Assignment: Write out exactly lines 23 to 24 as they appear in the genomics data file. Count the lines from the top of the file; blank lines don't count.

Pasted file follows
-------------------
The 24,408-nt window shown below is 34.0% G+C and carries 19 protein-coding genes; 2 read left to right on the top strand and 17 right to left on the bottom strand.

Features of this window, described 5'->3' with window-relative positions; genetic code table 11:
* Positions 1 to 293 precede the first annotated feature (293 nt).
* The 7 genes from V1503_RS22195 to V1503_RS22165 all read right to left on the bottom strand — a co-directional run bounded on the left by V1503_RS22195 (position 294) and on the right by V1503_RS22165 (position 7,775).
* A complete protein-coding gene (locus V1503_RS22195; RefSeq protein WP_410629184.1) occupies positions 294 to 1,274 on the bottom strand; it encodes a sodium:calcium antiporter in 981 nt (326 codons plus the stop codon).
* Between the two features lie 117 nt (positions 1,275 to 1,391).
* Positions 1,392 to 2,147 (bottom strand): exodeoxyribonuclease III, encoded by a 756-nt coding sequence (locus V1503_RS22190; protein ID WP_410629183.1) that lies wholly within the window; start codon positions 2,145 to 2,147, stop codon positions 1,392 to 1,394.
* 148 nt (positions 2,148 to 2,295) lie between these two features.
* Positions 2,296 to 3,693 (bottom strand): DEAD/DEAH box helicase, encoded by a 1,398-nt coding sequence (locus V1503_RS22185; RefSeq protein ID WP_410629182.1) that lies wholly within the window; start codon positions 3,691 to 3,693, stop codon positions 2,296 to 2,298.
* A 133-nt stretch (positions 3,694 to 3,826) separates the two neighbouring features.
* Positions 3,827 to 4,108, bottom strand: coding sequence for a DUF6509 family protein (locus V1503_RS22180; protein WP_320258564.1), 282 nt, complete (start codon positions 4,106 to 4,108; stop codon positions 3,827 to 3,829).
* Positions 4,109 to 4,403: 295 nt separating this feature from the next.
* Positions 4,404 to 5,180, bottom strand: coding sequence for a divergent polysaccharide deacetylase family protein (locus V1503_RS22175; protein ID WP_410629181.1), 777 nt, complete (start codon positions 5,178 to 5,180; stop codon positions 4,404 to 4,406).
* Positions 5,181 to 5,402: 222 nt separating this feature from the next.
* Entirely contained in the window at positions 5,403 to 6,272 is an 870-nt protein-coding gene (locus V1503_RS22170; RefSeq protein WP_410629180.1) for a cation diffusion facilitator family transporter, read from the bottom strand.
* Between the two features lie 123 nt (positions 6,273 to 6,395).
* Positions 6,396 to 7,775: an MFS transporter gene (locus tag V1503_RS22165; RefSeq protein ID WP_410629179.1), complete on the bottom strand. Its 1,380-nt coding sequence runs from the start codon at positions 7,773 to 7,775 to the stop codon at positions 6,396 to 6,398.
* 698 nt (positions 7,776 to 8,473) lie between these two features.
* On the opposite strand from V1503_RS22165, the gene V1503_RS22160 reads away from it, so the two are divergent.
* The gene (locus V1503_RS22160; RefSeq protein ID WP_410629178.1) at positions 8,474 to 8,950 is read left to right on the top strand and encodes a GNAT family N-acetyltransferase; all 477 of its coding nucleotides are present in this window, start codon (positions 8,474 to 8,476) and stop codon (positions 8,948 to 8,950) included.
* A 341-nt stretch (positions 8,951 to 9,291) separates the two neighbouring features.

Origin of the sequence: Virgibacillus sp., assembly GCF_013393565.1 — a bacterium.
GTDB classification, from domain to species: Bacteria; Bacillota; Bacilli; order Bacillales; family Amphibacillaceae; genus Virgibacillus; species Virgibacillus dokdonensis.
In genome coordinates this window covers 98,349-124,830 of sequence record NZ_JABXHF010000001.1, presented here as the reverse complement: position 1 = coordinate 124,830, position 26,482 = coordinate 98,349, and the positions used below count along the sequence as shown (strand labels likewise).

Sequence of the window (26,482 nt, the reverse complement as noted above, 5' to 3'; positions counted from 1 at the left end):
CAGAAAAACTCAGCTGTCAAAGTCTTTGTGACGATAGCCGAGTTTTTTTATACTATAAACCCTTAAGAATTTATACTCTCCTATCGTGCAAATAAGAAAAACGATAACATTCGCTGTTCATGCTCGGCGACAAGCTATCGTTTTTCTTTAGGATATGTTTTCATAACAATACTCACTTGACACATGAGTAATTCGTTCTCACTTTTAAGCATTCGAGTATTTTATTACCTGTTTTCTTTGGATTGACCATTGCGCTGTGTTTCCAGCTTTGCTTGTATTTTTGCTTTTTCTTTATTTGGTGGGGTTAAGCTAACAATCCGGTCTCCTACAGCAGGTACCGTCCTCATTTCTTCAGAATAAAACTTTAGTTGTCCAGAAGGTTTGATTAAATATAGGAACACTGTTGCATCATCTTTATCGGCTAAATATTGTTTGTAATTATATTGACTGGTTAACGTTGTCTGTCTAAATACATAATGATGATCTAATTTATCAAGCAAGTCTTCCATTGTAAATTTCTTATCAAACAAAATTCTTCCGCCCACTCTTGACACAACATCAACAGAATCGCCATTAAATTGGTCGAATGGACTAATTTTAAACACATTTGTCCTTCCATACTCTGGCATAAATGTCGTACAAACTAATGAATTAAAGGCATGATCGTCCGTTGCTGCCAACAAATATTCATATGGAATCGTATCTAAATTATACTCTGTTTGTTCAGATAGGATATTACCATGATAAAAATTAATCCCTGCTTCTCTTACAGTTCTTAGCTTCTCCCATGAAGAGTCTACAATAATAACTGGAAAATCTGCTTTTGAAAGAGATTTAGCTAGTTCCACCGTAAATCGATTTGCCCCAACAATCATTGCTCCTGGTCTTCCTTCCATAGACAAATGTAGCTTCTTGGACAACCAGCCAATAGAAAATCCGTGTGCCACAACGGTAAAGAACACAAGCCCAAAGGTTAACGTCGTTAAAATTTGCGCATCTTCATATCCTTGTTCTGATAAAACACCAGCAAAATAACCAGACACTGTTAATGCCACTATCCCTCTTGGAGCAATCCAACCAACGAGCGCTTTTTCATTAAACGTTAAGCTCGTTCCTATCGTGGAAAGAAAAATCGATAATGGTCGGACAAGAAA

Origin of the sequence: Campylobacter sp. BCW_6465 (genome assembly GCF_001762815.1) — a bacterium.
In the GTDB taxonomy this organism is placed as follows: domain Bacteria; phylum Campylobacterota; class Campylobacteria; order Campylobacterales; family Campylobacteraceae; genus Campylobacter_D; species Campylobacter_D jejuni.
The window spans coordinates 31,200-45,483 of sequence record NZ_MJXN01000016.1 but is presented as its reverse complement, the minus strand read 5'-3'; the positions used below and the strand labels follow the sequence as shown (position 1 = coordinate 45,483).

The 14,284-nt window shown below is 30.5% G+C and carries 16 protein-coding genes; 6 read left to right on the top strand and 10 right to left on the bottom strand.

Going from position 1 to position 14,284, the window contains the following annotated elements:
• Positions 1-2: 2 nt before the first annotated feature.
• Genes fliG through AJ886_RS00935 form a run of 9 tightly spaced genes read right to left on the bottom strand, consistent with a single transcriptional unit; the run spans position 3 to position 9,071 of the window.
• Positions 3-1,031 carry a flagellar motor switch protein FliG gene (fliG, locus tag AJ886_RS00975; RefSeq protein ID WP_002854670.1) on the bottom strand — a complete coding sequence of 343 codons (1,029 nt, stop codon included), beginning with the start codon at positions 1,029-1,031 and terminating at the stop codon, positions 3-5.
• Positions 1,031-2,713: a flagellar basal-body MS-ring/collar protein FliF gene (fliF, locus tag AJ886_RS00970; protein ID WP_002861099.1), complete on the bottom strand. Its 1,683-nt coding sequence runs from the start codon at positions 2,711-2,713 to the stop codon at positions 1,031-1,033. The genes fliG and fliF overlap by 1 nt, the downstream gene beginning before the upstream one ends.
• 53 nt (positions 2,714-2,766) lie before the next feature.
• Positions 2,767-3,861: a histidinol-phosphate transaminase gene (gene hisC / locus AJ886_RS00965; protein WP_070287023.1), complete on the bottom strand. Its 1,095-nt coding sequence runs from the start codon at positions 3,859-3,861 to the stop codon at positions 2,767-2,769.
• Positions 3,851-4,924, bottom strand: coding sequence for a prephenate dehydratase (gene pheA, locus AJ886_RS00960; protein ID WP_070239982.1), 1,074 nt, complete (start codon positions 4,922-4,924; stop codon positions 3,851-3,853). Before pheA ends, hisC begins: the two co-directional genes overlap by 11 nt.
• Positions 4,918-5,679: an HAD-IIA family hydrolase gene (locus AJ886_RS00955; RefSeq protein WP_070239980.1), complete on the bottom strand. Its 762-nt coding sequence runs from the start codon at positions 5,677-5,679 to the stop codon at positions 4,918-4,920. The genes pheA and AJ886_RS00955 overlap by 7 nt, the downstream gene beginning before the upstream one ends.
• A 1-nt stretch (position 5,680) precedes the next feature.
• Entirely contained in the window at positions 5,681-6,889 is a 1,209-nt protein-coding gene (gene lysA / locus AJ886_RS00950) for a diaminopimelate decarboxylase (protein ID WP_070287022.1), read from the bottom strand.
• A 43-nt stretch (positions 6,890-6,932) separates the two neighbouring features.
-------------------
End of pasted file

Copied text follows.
GTDB classification, from domain to species: Bacteria; Bacillota; Bacilli; order Bacillales; family Amphibacillaceae; genus Virgibacillus; species Virgibacillus dokdonensis.
In genome coordinates this window covers 98,349-124,830 of sequence record NZ_JABXHF010000001.1, presented here as the reverse complement: position 1 = coordinate 124,830, position 26,482 = coordinate 98,349, and the positions used below count along the sequence as shown (strand labels likewise).